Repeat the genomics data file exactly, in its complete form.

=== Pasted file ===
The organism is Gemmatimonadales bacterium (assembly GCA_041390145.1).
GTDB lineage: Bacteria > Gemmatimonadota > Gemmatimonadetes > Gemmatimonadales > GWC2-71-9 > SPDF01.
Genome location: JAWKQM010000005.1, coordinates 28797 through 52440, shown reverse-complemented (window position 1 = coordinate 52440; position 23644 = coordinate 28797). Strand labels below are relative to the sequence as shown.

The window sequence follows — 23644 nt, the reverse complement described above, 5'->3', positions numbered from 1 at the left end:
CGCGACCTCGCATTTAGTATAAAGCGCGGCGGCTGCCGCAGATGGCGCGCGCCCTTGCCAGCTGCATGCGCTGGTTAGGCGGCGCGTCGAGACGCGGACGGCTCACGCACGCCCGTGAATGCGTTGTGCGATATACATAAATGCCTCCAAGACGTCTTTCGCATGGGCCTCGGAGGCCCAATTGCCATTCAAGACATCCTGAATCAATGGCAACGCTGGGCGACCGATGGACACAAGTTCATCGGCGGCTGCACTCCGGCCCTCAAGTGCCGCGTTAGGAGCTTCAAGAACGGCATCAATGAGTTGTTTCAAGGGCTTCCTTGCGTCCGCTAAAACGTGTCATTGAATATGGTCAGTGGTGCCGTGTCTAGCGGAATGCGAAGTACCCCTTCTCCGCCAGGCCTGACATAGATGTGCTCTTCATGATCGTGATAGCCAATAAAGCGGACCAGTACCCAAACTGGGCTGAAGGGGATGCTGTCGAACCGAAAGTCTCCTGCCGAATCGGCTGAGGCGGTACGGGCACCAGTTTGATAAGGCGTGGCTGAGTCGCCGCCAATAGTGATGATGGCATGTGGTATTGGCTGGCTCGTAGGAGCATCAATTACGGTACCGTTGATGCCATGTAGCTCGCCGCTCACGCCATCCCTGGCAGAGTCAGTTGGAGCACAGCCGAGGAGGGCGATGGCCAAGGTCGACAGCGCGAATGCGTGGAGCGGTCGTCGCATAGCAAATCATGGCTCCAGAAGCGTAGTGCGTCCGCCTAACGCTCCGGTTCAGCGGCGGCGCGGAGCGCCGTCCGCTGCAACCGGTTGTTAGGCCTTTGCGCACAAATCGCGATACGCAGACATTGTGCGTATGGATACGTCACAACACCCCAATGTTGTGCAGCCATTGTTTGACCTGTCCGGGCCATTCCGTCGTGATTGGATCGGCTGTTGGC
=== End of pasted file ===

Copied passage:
The organism is Gemmatimonadales bacterium (assembly GCA_041390145.1).
GTDB lineage: Bacteria > Gemmatimonadota > Gemmatimonadetes > Gemmatimonadales > GWC2-71-9 > SPDF01.
Genome location: JAWKQM010000005.1, coordinates 28797 through 52440, shown reverse-complemented (window position 1 = coordinate 52440; position 23644 = coordinate 28797). Strand labels below are relative to the sequence as shown.

The window sequence follows — 23644 nt, the reverse complement described above, 5'->3', positions numbered from 1 at the left end:
CGCGACCTCGCATTTAGTATAAAGCGCGGCGGCTGCCGCAGATGGCGCGCGCCCTTGCCAGCTGCATGCGCTGGTTAGGCGGCGCGTCGAGACGCGGACGGCTCACGCACGCCCGTGAATGCGTTGTGCGATATACATAAATGCCTCCAAGACGTCTTTCGCATGGGCCTCGGAGGCCCAATTGCCATTCAAGACATCCTGAATCAATGGCAACGCTGGGCGACCGATGGACACAAGTTCATCGGCGGCTGCACTCCGGCCCTCAAGTGCCGCGTTAGGAGCTTCAAGAACGGCATCAATGAGTTGTTTCAAGGGCTTCCTTGCGTCCGCTAAAACGTGTCATTGAATATGGTCAGTGGTGCCGTGTCTAGCGGAATGCGAAGTACCCCTTCTCCGCCAGGCCTGACATAGATGTGCTCTTCATGATCGTGATAGCCAATAAAGCGGACCAGTACCCAAACTGGGCTGAAGGGGATGCTGTCGAACCGAAAGTCTCCTGCCGAATCGGCTGAGGCGGTACGGGCACCAGTTTGATAAGGCGTGGCTGAGTCGCCGCCAATAGTGATGATGGCATGTGGTATTGGCTGGCTCGTAGGAGCATCAATTACGGTACCGTTGATGCCATGTAGCTCGCCGCTCACGCCATCCCTGGCAGAGTCAGTTGGAGCACAGCCGAGGAGGGCGATGGCCAAGGTCGACAGCGCGAATGCGTGGAGCGGTCGTCGCATAGCAAATCATGGCTCCAGAAGCGTAGTGCGTCCGCCTAACGCTCCGGTTCAGCGGCGGCGCGGAGCGCCGTCCGCTGCAACCGGTTGTTAGGCCTTTGCGCACAAATCGCGATACGCAGACATTGTGCGTATGGATACGTCACAACACCCCAATGTTGTGCAGCCATTGTTTGACCTGTCCGGGCCATTCCGTCGTGATTGGATCGGCTGTTGGC